Abdominal ultrasound showed that this patient had an oval, noncompressible, solid, hyperechoic mass with a subtle hypoechoic rim directly under the site of maximum tenderness. Doppler studies showed no central blood flow in the appendage but normal blood flow in the hyperechoic inflamed fat surrounding the appendage.
Differential Diagnosis

The differential diagnosis for EA can be long, consisting of any pathology that leads to lower abdominal pain. However, the clinical presentation along with physical examination findings will most often cause confusion of EA with acute appendicitis and acute diverticulitis.4,5 Most of the time, an abdominal CT scan can help differentiate between these 3 entities. Patients with acute appendicitis will most likely have fever, nausea, vomiting, and lower right abdominal pain. CT imaging will show a dilated appendix >6 mm, appendiceal wall thickening (>2 mm), periappendiceal fat stranding, and thickening of the cecal apex. CT imaging of acute diverticulitis shows thickening of the colon and paracolic fat stranding. The patient with diverticulitis will usually have a history of diverticulosis as well. Here are other etiologies to include in the differential diagnosis:

  • Mesenteric panniculitis
  • Omental neoplasm
  • Omental infarction
  • Crohn ileitis
  • Ectopic pregnancy
  • Ovarian torsion
  • Ruptured or hemorrhagic ovarian cyst
  • Ileitis

Treatment
Only limited research has been done on treatment of EA. Some authors believe that it is a self-limiting condition and will resolve itself in 10 days, with a course of oral anti-inflammatory medicine and opiates if needed. However, there has been some controversy regarding research that hints at the recurrence of EA when it is treated conservatively instead of surgically. Some authors believe that surgical therapy is the only way to prevent recurrence and rare complications such as inflammation-induced adhesions and intussusception. Nevertheless, because of complications that come with surgery, operations are usually avoided unless absolutely indicated.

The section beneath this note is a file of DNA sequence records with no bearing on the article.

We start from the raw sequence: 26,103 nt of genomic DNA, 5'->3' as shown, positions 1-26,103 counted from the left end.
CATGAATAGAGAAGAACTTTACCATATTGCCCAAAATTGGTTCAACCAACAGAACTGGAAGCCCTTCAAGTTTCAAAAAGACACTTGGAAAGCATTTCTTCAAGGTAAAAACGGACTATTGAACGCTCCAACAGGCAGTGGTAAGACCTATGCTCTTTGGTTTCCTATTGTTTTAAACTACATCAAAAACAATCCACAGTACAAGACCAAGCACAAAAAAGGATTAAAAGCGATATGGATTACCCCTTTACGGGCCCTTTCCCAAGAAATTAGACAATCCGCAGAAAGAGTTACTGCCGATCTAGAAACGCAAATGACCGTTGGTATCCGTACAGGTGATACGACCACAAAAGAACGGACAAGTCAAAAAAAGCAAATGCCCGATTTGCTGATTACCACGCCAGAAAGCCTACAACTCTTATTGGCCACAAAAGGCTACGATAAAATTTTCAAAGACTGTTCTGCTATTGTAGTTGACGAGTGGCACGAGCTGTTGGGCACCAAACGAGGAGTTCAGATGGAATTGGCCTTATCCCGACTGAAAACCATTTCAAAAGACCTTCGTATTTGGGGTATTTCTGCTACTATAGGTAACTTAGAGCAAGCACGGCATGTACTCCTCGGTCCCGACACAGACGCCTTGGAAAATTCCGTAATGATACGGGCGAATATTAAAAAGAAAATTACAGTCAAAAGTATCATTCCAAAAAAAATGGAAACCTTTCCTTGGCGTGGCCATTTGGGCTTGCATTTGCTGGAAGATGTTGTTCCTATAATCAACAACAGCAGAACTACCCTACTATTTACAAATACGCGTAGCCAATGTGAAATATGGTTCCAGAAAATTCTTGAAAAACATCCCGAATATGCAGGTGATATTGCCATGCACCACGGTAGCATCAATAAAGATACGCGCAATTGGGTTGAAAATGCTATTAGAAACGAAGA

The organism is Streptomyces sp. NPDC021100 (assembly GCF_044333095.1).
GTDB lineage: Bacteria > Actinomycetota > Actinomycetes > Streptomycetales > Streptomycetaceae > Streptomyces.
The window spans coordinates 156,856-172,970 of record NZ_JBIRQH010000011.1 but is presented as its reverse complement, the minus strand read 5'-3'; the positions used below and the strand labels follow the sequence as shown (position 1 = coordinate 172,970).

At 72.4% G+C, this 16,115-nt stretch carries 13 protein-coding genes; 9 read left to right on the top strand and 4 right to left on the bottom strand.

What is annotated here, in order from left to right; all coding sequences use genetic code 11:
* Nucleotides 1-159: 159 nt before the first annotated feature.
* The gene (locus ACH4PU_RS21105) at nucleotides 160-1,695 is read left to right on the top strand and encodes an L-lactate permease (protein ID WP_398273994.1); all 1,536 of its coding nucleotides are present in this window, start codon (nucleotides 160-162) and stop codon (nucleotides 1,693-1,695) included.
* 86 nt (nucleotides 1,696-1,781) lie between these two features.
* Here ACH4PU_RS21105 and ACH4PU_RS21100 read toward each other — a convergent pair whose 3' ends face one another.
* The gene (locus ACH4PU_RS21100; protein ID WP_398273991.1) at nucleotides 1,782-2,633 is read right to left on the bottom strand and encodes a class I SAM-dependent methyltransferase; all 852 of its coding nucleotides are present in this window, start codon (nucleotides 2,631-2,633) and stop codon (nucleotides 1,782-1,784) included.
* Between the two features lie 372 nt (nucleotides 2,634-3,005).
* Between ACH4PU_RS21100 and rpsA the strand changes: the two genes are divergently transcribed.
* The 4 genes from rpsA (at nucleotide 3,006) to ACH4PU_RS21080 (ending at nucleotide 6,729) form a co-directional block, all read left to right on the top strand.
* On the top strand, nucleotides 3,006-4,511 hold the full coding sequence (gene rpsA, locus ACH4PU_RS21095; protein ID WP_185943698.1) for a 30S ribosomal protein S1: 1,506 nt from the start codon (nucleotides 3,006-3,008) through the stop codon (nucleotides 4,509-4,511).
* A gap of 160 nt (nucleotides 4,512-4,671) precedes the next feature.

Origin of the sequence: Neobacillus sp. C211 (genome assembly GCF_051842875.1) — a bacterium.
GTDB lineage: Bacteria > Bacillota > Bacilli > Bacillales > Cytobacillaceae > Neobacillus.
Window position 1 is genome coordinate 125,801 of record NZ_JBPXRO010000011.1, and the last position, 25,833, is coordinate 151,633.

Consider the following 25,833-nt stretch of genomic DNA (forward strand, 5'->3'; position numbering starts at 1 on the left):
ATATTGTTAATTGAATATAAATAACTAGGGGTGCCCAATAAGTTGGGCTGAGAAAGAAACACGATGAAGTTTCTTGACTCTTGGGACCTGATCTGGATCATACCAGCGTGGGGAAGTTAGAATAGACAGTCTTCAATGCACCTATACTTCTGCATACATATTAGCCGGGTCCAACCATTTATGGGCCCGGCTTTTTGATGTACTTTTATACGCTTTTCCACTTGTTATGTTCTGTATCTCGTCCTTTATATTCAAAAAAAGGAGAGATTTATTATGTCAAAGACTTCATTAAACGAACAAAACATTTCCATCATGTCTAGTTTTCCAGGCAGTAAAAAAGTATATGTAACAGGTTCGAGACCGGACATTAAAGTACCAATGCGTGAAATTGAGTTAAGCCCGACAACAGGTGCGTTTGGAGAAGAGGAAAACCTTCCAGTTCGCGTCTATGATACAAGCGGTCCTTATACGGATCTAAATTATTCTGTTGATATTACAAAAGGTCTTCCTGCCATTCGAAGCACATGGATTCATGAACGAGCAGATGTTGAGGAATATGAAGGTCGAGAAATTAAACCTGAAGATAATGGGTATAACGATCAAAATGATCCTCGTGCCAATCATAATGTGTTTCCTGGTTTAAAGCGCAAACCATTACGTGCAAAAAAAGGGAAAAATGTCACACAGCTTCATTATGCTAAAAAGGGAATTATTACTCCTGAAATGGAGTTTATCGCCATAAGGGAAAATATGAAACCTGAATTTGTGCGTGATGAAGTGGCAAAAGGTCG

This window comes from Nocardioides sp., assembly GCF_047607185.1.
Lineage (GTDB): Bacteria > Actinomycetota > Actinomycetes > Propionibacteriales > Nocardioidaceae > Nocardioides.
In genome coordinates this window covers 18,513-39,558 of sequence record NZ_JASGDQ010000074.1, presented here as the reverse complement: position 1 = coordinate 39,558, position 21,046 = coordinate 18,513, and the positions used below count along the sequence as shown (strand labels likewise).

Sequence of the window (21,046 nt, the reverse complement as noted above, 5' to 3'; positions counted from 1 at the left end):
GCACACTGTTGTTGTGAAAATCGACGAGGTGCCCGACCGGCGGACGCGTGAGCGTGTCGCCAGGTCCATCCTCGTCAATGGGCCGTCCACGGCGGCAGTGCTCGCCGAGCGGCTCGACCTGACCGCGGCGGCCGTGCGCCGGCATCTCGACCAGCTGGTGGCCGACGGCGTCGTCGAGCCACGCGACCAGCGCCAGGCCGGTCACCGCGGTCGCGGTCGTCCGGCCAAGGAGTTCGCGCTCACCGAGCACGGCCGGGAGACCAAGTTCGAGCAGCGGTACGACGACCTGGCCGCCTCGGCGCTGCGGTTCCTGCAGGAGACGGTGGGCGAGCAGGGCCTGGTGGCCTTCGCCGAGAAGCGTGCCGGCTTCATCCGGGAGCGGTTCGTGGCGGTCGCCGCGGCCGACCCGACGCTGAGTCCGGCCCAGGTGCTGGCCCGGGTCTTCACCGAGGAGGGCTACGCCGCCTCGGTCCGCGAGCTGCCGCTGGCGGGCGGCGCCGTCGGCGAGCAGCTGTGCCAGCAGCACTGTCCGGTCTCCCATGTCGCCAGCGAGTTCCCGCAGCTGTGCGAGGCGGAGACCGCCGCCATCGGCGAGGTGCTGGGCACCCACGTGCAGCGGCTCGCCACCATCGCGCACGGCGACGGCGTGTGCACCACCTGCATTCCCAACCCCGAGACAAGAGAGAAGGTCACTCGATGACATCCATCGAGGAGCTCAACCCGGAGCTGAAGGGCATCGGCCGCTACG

Disease Course

In general, EA is a benign and self-limiting condition that can resolve in 2 to 14 days without surgery.1 The risk of recurrence is substantially low. and complication rates are even lower. Under very rare circumstances, an epiploic appendage can fall into a hernia sac and be strangulated or, as already mentioned, it can calcify and break off to become a foreign body in the peritoneal cavity (one of the most common sources of intraperitoneal loose bodies). Such appendages also may adhere to other parts of the abdomen and be mistaken for a neoplastic process.

Take-Home Points
EA is an underappreciated cause of acute abdominal pain. In the urgent care setting, it will most often be diagnosed during a work-up for suspected appendicitis or diverticulitis. The vast majority of patients with EA can be treated conservatively with analgesics and antiemetics.
Referral to a surgeon should be considered when there are signs of strangulation and intussusception.
References

  1. Gelrud A, Cardenas A, Chopra S. Epiploic appendagitis. UpToDate [website]. Baltimore, MD: Wolters Kluwer Health [published 2015 January 28; accessed 2015 February 14]. Available from: http://www.uptodate.com/contents/epiploic-appendagitis
  2. Sand M, Gelos M, Bechara F, et al. Epiploic appendagitis—clinical characteristics of an uncommon surgical diagnosis. BMC Surgery. 2007;7:11. doi:10.1186/1471-2482-7-11. Available from: http://www.biomedcentral.com/1471-2482/7/11
  3. Vinson DR. Epiploic appendagitis: a new diagnosis for the emergency physician. Two case reports and a review. J Emerg Med. 1999;17:827–832.
  4. Brady SC, Kliman MR. Torsion of the greater omentum or appendices epiploicae. Can J Surg. 1979; 22:79–82.
  5. Sajjad Z, Sajjad N, Friedman M, Atlas SA. Primary epiploic appendigitis: an etiology of acute abdominal pain. Conn Med. 2000;64:655–657.

 

Epiploic Appendagitis

May Mohty, MD, FAAP, FAAUCM

Emergency Medicine Physician at Phoenix Children's Hospital